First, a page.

After the cuts agenda

You can tell what the Tory focus groups are saying by watching the way the Tories behave. Right now, they are trying to close down the perception that the government has no ideas or purpose, other than the cuts. They know they have no agenda, once the cuts agenda is done.

This explains the flurry of rather pointless ideas announced in the last couple of weeks. Each one of them is half-baked and each one is accompanied with same the line, “Labour did nothing about this in 13 years”.

An example is Theresa May’s call for a consultation of Stop and Search, arguing that the policy tends to target young black males. This got widely reported and became a talking point on the media, even though it was completely shallow. This is not serious policy, just a suggestion that people have a chat about something. Yet every Tory politician took to the air to attack Labour for doing nothing for 13 years.

On health they talk of a £200 deposit for foreigners entering the country. Again, MPs took to the airwaves to claim that Labour did nothing for 13 years of government. There has been little response from Labour to this proposal, but Andy Burnham tells me that he can’t respond as he still doesn’t know the details. He doesn’t object to stopping abuse, but he does object to the idea that Labour had done nothing about the issue previously.

On prisons they seem to think they can ship convicts off to St Helena to serve their ten year sentence, then bring them back for the last six months to serve their sentence close to their family. Presumably convicts can send CDs home so that their children can grow up hearing daddies voice, then after several years of absence the children can get to know daddy on 6 prison visits. If they hadn’t cancelled Labour’s prison building program, then the whole sentence could have been served within travel distance of the family. Yet they say, “Labour did nothing in 13 years”.

The Tories don’t fear being called “nasty”, they fear being called “pointless”. Once the cuts agenda is finished, what is the point of the them? As usual, rather than addressing the problem, they address the presentation. They believe that if they can repeat often enough that Labour didn’t do this or that, they hope that people will perceive that the Conservatives are busy bees, while Labour are a waste of time, even though the opposite is true.

Which brings me to a prominent fault of Mr Miliband. He doesn’t like to celebrate the achievements of Labour’s 13 years of glory. As if the recent past is an embarrassment, or as if he’s too insecure to picture himself alongside giants such as Tony Blair or Gordon Brown, he doesn’t want to acknowledge the legacy, even though that’s what the Tories are most frightened of. They are desperate to avoid being compared to Labour’s glorious recent past.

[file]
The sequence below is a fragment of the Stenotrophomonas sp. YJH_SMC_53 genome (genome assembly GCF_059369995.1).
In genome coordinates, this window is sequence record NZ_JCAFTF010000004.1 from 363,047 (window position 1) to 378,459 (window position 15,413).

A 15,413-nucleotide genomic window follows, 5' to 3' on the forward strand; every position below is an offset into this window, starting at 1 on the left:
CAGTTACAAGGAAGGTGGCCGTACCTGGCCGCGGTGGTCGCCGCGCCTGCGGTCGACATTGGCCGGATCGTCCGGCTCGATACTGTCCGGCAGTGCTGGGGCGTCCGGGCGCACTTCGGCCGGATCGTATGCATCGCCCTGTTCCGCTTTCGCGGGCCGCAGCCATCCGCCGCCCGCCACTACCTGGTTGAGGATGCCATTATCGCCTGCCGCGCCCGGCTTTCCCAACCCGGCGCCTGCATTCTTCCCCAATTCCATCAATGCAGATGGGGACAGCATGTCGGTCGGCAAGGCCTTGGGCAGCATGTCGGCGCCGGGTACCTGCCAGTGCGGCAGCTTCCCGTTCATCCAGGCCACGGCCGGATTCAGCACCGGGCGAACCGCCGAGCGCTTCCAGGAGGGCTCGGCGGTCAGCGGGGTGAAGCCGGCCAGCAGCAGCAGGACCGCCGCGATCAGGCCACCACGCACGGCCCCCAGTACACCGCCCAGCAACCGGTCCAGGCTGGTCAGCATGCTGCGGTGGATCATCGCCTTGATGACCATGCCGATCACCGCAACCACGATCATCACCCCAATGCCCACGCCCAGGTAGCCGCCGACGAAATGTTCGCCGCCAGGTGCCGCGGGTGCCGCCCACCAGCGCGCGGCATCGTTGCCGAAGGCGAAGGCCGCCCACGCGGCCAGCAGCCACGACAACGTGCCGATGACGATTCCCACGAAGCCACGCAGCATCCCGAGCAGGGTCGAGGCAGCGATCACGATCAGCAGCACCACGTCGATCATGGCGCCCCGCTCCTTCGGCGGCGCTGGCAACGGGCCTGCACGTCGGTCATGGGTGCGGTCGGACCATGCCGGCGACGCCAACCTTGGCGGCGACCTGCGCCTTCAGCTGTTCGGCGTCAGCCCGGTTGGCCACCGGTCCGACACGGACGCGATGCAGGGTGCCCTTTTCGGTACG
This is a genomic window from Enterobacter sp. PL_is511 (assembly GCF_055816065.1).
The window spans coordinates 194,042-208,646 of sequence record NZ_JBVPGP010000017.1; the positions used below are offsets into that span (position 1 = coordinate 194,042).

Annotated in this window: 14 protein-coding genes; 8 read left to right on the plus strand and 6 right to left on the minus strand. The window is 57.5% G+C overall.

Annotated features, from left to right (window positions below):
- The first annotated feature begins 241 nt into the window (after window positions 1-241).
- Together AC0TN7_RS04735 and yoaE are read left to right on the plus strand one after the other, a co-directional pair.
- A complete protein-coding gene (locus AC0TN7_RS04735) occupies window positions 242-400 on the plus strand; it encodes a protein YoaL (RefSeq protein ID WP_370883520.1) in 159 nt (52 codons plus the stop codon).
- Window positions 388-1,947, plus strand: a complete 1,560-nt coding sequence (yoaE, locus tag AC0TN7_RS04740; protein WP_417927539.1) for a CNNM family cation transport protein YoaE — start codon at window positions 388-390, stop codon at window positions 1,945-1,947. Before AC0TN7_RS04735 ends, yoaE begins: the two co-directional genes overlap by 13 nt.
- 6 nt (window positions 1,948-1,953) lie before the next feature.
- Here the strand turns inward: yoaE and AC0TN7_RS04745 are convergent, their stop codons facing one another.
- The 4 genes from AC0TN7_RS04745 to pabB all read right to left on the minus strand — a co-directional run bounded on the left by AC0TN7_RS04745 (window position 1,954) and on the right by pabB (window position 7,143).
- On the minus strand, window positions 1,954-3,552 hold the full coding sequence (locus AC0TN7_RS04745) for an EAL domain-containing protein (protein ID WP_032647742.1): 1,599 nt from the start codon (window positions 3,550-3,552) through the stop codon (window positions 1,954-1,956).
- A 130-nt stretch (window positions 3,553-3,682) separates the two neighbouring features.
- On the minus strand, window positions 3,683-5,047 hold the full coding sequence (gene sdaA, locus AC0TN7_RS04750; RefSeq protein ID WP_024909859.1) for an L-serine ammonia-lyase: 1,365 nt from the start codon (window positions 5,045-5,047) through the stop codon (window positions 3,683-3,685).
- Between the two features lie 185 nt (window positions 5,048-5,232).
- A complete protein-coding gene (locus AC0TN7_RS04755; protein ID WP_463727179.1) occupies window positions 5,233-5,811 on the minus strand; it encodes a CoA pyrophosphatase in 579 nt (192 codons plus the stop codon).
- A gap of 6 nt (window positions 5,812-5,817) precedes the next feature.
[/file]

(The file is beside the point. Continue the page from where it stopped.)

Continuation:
Judging by their actions, I’d say that the Tories’ main purpose is to attack Labour. They are in government, we are in opposition, but they do more attacks on us, than we do on them. This is the other weakness of Miliband’s leadership. He only comes alive on Wednesday lunchtimes.

The problem for us is that the Labour party previously argued that the cuts agenda shouldn’t exist at this point in time, and we are now being forced to acknowledge that it does exist whether we like it or not. We had a faulty strategy. We fired a single barrel shotgun at a dual target issue. That is, we offered a Keynesian response to the economy, which included putting off the cuts till later. This gave the impressions that we didn’t want to confront them at all. Now we’re soon to be beyond the cuts and we look as if we don’t respect them. People fear we’ll reverse them.

Ed Miliband must use his own personality to communicate the message, but if it was me, I would appreciate the fact that the government have done the unpleasant job of making the difficult decisions on the cuts, as it means we don’t have to concern ourselves with that. This is not telling the public what they don’t already know. Nor is it admitting a weakness. We would have done the cuts, but it’s not what we were put on this planet to do. The Tories, on the other hand, have enjoyed it.

I’d say that the cuts agenda ends when the decisions on what to cut have been finished. So the implementation may continue, but the difficult political decisions are done. At that point, the Tories will have to tell us what is the reason is for their existence, and I don’t think they know how to answer that question. In fact, I was quite surprised that George Osborne recently extended the cuts agenda, by creating a reason to make more cuts.

That was unexpected. Very unexpected. Forgive me for my suspicious mind, but is it possible that the Tories don’t want the cuts agenda to end, for fear of not knowing what to do after?

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